However, many zoos and wildlife parks have still continued showing featuring cycling bears, jumping tigers, and dancing elephants since then – and not necessarily illegally.
One of the reasons why there are conflicting regulatory regimes is because “zoos” and “wild animal parks” fall under different jurisdictions in China.
The MHURD 2011 administrative national ban on animal performance was unable to stop animal performances at China’s privately-owned wild animal parks, safari parks, or circuses, since they are administered by the Chinese State Forestry and Grassland Administration (SFGA), which also regulates the holding of all exotic species, including those in city zoos. The SFGA, however, does not consider the welfare of these animals its responsibility (see Arcus Foundation 2021, p. 99; Li 2021, p. 227).
City zoos can theoretically still subcontract animal performances to private companies within special areas of the zoo as long as their contract was signed before 2011, and can also still sell or trade animals with these parks. Dozens of zoos with performance programs have therefore continued animal performances, sometimes also in violation of policies in place (Arcus Foundation 2021, p. 99; Li 2021, p. 19).
In line with the WPL, the SFGA is able to provide permits that allow animal parks to hold animal “exhibition and performances.” The Qinyang Swan Lake Ecological Garden, where Molly is, also has a permit to “showcase wildlife” (演野生动物), basically giving them a green light to put on performances.
On April 27, the Kunming Zoo responded to the online storm over Molly, claiming that the elephant is in good condition and that the zoo in question has since long stopped animal performances.
Chinese media outlet Phoenix News also published an article about Molly on April 30, aimed to uncover the truth about the conditions in which Molly is currently being kept at the Qinyang Hesheng Forest Zoo.
The report concluded that Molly was kept in good living conditions, and that the elephants at the park were not participating in any (circus) performances. The person in charge of the Qinyang Hesheng Forest Zoo, Shi Baodong (史保东) reportedly claims the park has stopped all animal performance activities as of April 2019, with Shi denying all claims of animal abuse taking place.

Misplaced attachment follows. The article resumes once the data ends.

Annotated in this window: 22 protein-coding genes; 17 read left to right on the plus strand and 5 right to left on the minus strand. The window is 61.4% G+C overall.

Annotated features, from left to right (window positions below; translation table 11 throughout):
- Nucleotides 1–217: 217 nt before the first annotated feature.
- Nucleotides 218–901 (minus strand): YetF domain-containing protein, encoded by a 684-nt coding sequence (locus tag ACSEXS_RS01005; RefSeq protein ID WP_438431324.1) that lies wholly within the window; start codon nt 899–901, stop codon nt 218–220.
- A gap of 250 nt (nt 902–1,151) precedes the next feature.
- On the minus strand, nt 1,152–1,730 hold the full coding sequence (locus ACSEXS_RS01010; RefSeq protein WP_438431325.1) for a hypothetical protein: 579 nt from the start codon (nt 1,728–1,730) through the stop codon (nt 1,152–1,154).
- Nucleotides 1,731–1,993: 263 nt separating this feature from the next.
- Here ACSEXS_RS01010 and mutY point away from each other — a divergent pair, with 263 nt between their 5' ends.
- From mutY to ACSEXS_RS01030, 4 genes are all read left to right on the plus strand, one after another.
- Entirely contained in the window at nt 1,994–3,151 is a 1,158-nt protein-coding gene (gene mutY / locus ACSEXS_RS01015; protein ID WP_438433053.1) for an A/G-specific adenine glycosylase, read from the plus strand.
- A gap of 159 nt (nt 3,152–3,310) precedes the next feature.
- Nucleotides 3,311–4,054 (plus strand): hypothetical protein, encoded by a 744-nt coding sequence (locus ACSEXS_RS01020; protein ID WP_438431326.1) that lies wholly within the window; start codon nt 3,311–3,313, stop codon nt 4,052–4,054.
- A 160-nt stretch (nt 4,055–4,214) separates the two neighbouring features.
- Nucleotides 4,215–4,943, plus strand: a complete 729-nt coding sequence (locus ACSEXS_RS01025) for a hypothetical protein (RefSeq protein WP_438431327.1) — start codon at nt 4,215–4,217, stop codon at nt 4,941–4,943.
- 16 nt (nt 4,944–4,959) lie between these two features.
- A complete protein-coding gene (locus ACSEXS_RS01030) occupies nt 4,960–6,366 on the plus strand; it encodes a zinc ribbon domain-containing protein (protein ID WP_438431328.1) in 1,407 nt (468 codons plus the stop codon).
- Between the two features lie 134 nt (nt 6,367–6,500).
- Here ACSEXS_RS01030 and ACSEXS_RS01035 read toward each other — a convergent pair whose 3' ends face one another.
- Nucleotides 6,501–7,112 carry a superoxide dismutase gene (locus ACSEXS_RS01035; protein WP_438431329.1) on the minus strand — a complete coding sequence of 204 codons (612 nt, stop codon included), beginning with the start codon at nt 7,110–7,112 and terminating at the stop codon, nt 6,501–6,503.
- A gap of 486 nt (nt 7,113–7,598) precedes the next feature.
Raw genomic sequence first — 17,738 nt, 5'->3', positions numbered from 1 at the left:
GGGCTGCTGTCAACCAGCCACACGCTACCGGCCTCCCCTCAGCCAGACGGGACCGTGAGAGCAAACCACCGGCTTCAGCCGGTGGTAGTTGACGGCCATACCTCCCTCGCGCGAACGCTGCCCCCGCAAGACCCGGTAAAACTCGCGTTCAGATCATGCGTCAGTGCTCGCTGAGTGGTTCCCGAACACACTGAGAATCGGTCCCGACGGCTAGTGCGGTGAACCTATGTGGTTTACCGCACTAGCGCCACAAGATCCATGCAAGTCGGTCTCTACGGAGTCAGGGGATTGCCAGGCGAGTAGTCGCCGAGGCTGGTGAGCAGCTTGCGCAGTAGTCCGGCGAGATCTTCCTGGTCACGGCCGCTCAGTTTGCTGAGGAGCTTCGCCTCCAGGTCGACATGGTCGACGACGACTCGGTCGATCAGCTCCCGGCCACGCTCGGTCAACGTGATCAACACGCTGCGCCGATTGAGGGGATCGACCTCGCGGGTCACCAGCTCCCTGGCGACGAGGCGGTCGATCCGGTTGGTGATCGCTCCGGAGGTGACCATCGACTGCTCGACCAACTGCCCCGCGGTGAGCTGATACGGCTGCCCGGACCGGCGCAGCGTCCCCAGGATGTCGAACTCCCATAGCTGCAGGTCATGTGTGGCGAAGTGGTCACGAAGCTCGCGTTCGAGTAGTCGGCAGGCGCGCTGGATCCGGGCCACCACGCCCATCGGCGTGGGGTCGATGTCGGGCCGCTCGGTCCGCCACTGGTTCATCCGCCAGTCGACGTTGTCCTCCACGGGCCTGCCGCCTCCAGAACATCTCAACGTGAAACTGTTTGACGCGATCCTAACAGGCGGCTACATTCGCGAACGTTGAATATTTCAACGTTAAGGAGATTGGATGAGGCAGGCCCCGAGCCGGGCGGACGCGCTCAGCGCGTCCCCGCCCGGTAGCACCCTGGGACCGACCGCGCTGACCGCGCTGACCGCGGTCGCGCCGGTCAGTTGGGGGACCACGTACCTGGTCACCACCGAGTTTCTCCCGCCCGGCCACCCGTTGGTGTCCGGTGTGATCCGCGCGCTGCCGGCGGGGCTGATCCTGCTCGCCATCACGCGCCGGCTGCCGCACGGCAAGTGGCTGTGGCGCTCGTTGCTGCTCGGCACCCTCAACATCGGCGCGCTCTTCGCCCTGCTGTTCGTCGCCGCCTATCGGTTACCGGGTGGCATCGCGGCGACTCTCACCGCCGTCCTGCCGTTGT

Staff members also said that some of the footage and images circulating online in relation to the Molly incident are not of Molly at all, instead showing elephant training in Thailand, India and other countries.
But many Chinese netizens believe the zoo is not speaking the truth, since social media users said they still saw Molly performing and carrying zoo visitors on her back in 2021. Even if Molly is not performing at this moment, many still think that media reports and statements cover up the truth of how the elephant is really doing.
For others, the ‘Save Molly’ hashtag is not just about Molly anymore, as the elephant has come to represent hundreds of other elephants who are living in captivity in China and are forced to perform. They hope the government can prohibit elephant performances entirely and introduce better laws and regulations to prohibit animal performances and mistreatment.
“One person doesn’t have a lot of power, but as a group we have more power,” the description for one Molly supertopic on Weibo says (小吉象莫莉).
Underneath one of the Weibo threads about Molly’s current situation, a top commenter replies: “This is not just about Molly anymore, we want to protect all of the ‘Molly’s’ out there.”
This is not the first time netizens come into action to get justice for zoo animals that are suffering. In 2017, visitor photos of a mouth-foaming, lethargic-looking panda at Lanzhou Zoo also caused outrage on Weibo. In 2016, netizens also jumped to the aid of a polar bear by the name of Pizza after he was found living in deplorable conditions at an aquarium in the Grandview Mall in Guangzhou. He was later removed from the mall.
To follow more updates regarding Molly, check out Twitter user ‘Diving Paddler’ here. We thank them for their contributions to this article.
To read more about zoos and wildlife parks causing online commotion in China, check our articles here.
By Manya Koetse
References (other sources linked to within text)
Arcus Foundation (Ed.). 2021. State of the Apes: Killing, Capture, Trade and Ape Conservation. Cambridge: Cambridge University Press.
China Daily. 2012. “Animal Rights Groups Seek Performance Ban.” China Daily, April 16 http://www.china.org.cn/environment/2012-04/16/content_25152066.htm [Accessed May 1 2022].
Li, Peter J. 2021. Animal Welfare in China: Culture, Politics and Crisis. Sydney: Sydney University Press.